Sports Graphics Forum: In-Venue Needs Take Center Stage
Getting vendors involved early helps fulfill a venue’s unique vision
The graphic needs and philosophies of in-venue–production professionals was the subject of a panel discussion at the SVG 2017 Sports Graphics Forum held in New York City on Wednesday. And one thing was clear: a cookie-cutter philosophy doesn’t work.
“One of the interesting things about venues is, each is a unique ecosystem with different gear, goals, and canvases,” said Greg Stocker, VP, sports and live events, ChyronHego. “It is important early on to find a vision for what the organization wants to do.”
The United Center in Chicago, for example, uses ChyronHego CG to drive three levels of fascia displays and scoreboards via Crossfire and Blaze.
One challenge is in gauging the size of text fields and other components, according to Stocker: something may look fine on a 16:9 monitor but terrible on a large scoreboard, where people will be sitting 50-400 ft. away.
Andrew Lalonde, digital display specialist, Edmonton Oilers Entertainment Group, provided the perspective of someone in the throes of new construction. At Rogers Palace in Edmonton, AB, which now has the largest videoboard in the NHL, Ross Dashboard plays a key part in distributing content throughout the various displays. “It allows us to have a moment of exclusivity across all of the ribbons and boards with a trigger off one button that is powered by Ross Dashboard,” he noted.
Eric Long, director of production, Philadelphia Eagles, reported that his production team is three seasons removed from the renovation of Lincoln Field and has grown accustomed to working with a canvas that has grown from 9,000 to 23,000 sq. ft.
“We have really funky-shaped boards. Nothing is symmetrical, and that gives us cool opportunities to do things in a different way,” he explained. “Going into the season is learning how to take advantage of the different canvases and make them pop.”
One challenge facing in-venue teams is that they often handle not only the graphics needs for in-venue scoreboards but also TV programs, social platforms, and more. The trick is figuring out how to create basic elements that can work not only on a ribbon board but also on social-media graphics. “They have to be consistent on all platforms,” said Long.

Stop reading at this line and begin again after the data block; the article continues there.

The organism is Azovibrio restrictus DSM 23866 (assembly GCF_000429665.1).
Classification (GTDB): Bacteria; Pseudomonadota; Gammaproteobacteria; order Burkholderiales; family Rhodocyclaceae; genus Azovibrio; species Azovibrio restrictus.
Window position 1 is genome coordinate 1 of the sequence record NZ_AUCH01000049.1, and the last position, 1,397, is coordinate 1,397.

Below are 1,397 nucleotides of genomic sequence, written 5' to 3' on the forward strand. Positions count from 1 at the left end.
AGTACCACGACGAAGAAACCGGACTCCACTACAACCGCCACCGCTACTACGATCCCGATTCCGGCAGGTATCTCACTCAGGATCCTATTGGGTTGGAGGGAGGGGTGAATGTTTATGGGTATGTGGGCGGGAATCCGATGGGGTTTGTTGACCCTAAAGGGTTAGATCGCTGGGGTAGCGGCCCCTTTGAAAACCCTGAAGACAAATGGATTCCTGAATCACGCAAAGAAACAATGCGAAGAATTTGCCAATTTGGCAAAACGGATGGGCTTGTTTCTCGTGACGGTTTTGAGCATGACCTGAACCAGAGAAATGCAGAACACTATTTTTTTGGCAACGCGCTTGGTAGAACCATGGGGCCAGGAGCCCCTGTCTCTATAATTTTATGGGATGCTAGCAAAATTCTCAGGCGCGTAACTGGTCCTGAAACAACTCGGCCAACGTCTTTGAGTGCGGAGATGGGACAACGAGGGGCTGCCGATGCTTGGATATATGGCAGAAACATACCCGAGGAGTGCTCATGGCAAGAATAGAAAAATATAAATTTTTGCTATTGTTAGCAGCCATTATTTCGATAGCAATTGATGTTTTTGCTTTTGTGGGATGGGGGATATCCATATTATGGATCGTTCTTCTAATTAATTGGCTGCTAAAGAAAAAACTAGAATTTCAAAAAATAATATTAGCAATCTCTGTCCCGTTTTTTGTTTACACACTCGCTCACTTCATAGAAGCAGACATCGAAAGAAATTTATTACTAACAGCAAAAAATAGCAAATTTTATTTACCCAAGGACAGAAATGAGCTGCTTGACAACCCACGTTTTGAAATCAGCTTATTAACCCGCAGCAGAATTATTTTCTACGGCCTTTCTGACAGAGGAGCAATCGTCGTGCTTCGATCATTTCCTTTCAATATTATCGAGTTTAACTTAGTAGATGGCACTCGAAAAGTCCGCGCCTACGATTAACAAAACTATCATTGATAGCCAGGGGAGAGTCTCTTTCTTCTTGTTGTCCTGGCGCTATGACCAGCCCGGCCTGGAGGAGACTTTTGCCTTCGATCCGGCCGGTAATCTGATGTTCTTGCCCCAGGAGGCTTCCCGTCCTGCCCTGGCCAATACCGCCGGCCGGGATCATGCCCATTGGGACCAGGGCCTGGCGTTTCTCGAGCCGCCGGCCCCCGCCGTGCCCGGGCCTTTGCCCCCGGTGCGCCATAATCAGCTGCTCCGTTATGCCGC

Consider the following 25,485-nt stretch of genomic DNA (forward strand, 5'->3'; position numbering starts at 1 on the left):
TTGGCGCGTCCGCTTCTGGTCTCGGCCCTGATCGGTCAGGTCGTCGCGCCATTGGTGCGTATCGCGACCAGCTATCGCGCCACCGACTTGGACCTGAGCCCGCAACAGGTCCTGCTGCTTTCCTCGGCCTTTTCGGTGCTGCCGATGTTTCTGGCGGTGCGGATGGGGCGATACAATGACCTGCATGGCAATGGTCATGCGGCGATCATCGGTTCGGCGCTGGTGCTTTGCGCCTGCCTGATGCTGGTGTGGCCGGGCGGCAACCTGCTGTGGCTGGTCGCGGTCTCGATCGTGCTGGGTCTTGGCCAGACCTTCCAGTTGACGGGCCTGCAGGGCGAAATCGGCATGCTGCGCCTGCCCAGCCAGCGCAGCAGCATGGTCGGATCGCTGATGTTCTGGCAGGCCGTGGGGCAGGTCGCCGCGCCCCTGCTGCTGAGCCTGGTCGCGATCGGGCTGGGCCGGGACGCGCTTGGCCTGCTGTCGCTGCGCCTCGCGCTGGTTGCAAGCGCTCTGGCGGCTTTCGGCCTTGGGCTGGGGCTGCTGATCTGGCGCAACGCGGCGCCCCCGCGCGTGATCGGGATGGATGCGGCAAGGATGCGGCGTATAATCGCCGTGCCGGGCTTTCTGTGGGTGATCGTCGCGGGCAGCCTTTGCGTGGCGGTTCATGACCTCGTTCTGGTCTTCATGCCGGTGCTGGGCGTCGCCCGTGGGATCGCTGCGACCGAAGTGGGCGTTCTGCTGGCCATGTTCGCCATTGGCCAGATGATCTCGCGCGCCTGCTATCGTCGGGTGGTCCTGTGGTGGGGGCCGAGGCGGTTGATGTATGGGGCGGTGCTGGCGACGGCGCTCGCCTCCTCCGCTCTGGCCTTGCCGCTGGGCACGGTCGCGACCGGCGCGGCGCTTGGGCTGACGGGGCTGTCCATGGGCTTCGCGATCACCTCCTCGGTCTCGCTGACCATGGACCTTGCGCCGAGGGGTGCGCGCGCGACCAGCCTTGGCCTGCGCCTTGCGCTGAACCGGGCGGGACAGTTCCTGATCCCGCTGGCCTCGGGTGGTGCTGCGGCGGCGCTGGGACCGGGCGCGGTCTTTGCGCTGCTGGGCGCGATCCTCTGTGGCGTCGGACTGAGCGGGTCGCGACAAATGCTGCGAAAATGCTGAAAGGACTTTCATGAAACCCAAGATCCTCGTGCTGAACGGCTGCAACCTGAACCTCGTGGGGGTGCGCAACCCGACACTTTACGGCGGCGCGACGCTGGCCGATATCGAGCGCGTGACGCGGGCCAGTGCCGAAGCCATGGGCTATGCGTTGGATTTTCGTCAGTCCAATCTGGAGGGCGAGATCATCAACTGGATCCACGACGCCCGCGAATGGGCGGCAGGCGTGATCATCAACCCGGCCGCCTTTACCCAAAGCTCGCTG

Year one, he added, was fast and furious. But now the team knows the technology and adds incremental advances designed to enhance the experience for Eagles fans.
“We understand our room and how it ticks,” he explained. “So now we can have the canvases be cohesive, and, when a touchdown is scored, we can envelop the whole stadium. And then,” he added, “there are specific situations that can be treated in a nuanced way.”
For example, this year, on the out-of-town scoreboard, the team added a red box around the teams that are in the red zone. “It’s like watching ESPN’s bottom line,” he pointed out.
Long said the production team also works closely with the team PR staff, alerting them to milestones that might occur during the games.
Another challenge with in-venue graphics is to provide fans all the information they need, allowing them to focus more easily on the game rather than attempting to find it on their phone. That includes plenty of statistics, background information, and replays.
The in-venue production team can’t get to a high level of capability all by themselves. When a new system is being installed, the integrators and the technology providers are important partners in making sure the team can hit the ground running.
Michael Rocha, director, creative/technical solutions, Panasonic Xperiences, said his team prefers to be brought in as early as possible to create a “mood deck” for the videoboard, establishing the attitude that will be projected through it. Once the attitude is agreed on, pre-visualizations can be created so that the team owner can get a sense of what the experience will be like.
“Once the season starts, there is no time to change things,” he pointed out. “The earlier you can have a plan and stick to it, the better.” The goal is to get to the point where a user can pull a font and color and quickly throw together a graphic requested 20 minutes before the game.
Automation also plays a part in improving the content-creation workflow.
“If someone works 90% of their time on one project and then 10% on another,” said Rocha, “you are best off taking that 10% and automating it or moving it to another person on staff.”
Real-time rendering is also becoming more important with the growing need to handle the real-time data that can be the backbone of dynamic content.
“You want to present a show in layers,” he suggested. “You have to have stats available for the person who wants everything and then for the kids that want to just have a good time.”
One thing is certain when it comes to venue-graphics operations: change is a constant, and productions will continue to become more robust.
“Productions today are matching Olympic-level productions from 15 years ago,” said Stocker. “And the team is triggering different types of delivery systems, so there are times when the production switcher will trigger the CG and replays. Interoperability of control-room technology has changed everything.”